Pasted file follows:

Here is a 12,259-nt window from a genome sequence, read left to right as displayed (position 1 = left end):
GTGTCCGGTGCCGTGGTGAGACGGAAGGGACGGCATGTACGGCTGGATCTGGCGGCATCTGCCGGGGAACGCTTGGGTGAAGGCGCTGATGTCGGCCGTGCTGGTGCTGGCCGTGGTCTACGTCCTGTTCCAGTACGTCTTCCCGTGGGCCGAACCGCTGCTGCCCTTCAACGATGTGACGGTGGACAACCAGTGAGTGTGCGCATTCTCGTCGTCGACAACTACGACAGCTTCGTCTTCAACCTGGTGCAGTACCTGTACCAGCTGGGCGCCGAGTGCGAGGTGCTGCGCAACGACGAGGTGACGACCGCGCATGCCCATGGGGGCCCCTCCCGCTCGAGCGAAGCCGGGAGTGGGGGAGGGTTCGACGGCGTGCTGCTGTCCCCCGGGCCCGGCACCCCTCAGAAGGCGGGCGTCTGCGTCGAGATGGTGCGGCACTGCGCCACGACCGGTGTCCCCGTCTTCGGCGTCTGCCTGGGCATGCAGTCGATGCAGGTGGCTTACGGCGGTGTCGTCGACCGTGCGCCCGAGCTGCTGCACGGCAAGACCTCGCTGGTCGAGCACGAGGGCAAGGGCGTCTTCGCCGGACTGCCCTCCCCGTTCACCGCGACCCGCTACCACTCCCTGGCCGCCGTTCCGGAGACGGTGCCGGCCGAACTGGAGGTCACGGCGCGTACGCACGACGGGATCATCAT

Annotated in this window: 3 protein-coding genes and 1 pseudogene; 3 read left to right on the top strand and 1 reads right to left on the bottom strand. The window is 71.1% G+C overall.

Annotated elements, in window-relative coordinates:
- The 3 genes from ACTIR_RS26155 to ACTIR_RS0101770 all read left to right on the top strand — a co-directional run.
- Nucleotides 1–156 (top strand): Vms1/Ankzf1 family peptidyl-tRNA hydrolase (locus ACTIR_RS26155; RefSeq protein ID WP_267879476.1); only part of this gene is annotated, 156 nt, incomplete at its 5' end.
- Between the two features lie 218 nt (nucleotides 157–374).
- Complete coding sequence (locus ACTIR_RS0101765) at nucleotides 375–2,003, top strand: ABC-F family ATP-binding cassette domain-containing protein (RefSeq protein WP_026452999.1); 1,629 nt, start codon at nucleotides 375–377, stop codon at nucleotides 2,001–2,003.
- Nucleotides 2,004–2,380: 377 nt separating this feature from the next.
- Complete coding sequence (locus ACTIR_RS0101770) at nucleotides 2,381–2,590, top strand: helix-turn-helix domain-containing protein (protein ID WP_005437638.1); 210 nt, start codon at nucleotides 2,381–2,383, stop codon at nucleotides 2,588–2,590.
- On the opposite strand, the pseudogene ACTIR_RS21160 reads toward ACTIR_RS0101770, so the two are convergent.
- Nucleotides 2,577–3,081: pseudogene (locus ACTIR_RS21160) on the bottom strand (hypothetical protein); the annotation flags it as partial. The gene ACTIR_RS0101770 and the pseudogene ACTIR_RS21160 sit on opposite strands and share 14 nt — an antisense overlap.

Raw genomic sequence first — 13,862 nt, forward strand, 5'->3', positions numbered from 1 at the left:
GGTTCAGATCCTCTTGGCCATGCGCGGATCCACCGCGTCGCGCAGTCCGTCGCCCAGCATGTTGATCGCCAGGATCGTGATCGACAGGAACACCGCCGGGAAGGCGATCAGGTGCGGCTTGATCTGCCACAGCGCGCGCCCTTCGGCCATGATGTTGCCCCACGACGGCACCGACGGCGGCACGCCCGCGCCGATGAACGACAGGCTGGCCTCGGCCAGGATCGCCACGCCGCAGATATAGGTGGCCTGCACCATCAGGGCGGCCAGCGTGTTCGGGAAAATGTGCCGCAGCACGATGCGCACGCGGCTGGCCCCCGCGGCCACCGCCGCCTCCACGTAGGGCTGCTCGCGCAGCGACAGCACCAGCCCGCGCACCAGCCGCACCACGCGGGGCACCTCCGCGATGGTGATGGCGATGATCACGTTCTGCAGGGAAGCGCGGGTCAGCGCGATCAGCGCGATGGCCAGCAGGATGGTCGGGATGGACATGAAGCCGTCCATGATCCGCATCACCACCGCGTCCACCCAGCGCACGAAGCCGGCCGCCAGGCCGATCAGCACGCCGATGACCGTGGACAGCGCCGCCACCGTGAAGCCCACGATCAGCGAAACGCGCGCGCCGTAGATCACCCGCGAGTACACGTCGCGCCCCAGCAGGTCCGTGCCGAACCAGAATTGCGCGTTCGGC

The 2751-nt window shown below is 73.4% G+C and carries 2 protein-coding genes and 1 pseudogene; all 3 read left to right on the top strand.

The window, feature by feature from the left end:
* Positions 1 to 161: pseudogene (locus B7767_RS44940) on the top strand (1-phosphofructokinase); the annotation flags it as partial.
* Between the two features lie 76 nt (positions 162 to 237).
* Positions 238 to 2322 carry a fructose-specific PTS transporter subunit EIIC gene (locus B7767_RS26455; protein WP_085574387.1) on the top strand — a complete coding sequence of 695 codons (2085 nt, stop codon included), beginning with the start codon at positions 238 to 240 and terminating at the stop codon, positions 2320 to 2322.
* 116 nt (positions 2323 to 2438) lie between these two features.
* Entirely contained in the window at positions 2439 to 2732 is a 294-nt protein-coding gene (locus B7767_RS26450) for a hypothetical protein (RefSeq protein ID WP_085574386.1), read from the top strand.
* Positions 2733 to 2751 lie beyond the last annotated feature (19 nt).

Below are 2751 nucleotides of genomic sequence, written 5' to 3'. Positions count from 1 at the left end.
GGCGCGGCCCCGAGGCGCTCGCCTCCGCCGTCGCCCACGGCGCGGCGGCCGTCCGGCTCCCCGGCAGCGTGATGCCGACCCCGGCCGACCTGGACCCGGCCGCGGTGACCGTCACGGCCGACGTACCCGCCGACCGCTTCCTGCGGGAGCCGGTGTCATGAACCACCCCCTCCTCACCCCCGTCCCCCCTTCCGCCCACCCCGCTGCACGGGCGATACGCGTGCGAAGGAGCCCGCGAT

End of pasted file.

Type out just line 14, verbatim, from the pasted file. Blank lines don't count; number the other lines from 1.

GGTTCAGATCCTCTTGGCCATGCGCGGATCCACCGCGTCGCGCAGTCCGTCGCCCAGCATGTTGATCGCCAGGATCGTGATCGACAGGAACACCGCCGGGAAGGCGATCAGGTGCGGCTTGATCTGCCACAGCGCGCGCCCTTCGGCCATGATGTTGCCCCACGACGGCACCGACGGCGGCACGCCCGCGCCGATGAACGACAGGCTGGCCTCGGCCAGGATCGCCACGCCGCAGATATAGGTGGCCTGCACCATCAGGGCGGCCAGCGTGTTCGGGAAAATGTGCCGCAGCACGATGCGCACGCGGCTGGCCCCCGCGGCCACCGCCGCCTCCACGTAGGGCTGCTCGCGCAGCGACAGCACCAGCCCGCGCACCAGCCGCACCACGCGGGGCACCTCCGCGATGGTGATGGCGATGATCACGTTCTGCAGGGAAGCGCGGGTCAGCGCGATCAGCGCGATGGCCAGCAGGATGGTCGGGATGGACATGAAGCCGTCCATGATCCGCATCACCACCGCGTCCACCCAGCGCACGAAGCCGGCCGCCAGGCCGATCAGCACGCCGATGACCGTGGACAGCGCCGCCACCGTGAAGCCCACGATCAGCGAAACGCGCGCGCCGTAGATCACCCGCGAGTACACGTCGCGCCCCAGCAGGTCCGTGCCGAACCAGAATTGCGCGTTCGGC